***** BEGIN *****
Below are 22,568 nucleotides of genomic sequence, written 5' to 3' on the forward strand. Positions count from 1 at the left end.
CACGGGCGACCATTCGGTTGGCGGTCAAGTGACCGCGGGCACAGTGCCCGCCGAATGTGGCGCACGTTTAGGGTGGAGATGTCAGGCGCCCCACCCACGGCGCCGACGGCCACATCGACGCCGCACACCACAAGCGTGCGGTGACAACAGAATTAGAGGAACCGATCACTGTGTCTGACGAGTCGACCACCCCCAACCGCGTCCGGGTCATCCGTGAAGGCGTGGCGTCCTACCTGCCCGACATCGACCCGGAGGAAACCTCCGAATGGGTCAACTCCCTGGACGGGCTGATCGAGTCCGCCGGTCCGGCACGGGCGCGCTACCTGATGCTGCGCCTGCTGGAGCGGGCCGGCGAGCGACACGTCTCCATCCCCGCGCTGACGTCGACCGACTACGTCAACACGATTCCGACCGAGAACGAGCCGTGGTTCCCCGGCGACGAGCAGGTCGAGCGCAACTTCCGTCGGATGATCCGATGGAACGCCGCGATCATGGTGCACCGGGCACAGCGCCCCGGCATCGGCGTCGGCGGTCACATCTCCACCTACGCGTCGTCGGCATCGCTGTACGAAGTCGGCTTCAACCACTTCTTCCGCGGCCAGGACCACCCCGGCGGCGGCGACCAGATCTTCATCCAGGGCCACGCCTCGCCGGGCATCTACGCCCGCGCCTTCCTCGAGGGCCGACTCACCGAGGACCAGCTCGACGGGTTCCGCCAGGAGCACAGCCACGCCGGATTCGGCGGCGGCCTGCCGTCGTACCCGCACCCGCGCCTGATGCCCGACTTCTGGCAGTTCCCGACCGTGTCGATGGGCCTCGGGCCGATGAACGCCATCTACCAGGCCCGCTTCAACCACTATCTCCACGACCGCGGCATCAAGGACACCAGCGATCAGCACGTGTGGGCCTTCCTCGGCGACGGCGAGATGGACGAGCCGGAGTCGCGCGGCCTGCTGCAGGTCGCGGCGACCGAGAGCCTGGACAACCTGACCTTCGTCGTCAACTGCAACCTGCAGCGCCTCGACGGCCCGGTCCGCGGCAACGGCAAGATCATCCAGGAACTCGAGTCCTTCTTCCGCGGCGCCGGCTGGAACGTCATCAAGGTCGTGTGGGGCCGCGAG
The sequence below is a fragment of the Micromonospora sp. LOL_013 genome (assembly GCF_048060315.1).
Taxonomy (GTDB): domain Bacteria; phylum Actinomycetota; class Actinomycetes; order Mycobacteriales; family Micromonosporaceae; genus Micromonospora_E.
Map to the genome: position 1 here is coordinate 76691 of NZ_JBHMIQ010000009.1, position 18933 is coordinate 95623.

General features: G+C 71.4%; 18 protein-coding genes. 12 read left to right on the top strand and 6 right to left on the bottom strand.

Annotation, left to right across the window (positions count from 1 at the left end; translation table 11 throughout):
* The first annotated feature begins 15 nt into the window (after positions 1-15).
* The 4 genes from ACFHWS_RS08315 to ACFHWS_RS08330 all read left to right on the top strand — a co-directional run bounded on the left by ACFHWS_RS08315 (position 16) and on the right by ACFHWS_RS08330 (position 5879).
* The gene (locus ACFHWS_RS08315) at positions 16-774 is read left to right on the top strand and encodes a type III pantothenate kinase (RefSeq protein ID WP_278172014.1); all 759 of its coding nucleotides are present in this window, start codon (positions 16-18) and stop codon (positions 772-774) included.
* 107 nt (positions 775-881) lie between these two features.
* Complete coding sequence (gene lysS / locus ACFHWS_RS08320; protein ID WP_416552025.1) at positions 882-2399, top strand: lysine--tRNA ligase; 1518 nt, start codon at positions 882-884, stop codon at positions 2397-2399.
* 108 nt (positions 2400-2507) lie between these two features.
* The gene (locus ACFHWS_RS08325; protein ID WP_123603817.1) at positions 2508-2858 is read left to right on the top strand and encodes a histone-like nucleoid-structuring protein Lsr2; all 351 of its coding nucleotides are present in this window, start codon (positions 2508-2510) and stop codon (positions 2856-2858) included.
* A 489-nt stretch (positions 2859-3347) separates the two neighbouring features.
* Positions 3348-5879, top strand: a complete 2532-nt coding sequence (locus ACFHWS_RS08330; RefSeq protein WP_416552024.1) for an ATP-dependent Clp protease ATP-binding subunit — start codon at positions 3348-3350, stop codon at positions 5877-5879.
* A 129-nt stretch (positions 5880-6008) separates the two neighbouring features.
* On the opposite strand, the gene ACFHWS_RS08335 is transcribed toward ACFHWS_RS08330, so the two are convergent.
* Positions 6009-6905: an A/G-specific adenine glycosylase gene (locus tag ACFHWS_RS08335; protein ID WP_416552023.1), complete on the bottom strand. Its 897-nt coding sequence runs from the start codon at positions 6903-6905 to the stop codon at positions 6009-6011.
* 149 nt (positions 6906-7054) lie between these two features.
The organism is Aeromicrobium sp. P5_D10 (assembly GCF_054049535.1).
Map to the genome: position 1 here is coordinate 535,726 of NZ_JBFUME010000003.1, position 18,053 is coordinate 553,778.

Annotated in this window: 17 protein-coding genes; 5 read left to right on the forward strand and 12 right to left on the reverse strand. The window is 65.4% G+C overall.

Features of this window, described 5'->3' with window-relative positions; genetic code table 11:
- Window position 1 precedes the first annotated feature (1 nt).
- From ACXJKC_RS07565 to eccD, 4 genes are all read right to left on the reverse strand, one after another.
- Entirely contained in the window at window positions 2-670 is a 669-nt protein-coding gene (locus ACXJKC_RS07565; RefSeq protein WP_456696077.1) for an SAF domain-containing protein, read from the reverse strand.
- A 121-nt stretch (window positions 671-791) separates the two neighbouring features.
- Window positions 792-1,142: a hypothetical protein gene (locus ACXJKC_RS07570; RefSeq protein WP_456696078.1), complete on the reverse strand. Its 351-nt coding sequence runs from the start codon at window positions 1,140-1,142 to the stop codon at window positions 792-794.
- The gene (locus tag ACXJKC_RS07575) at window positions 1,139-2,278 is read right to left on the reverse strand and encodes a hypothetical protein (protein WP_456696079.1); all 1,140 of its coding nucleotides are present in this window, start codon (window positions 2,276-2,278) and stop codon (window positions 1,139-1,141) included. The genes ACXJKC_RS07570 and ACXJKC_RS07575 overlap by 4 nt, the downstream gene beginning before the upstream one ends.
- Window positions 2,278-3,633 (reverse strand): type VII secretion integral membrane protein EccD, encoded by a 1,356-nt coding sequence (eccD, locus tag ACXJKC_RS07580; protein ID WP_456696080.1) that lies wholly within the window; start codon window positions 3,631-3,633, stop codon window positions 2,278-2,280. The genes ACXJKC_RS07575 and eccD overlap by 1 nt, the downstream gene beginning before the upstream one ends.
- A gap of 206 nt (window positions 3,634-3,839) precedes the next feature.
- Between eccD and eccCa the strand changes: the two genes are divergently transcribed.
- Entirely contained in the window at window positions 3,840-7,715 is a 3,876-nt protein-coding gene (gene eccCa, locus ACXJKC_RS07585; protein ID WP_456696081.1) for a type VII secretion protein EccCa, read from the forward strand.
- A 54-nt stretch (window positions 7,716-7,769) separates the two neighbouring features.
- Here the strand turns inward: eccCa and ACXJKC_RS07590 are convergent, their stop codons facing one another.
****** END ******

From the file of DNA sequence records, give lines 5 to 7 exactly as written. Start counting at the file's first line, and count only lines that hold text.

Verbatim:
Map to the genome: position 1 here is coordinate 76691 of NZ_JBHMIQ010000009.1, position 18933 is coordinate 95623.

General features: G+C 71.4%; 18 protein-coding genes. 12 read left to right on the top strand and 6 right to left on the bottom strand.

Annotation, left to right across the window (positions count from 1 at the left end; translation table 11 throughout):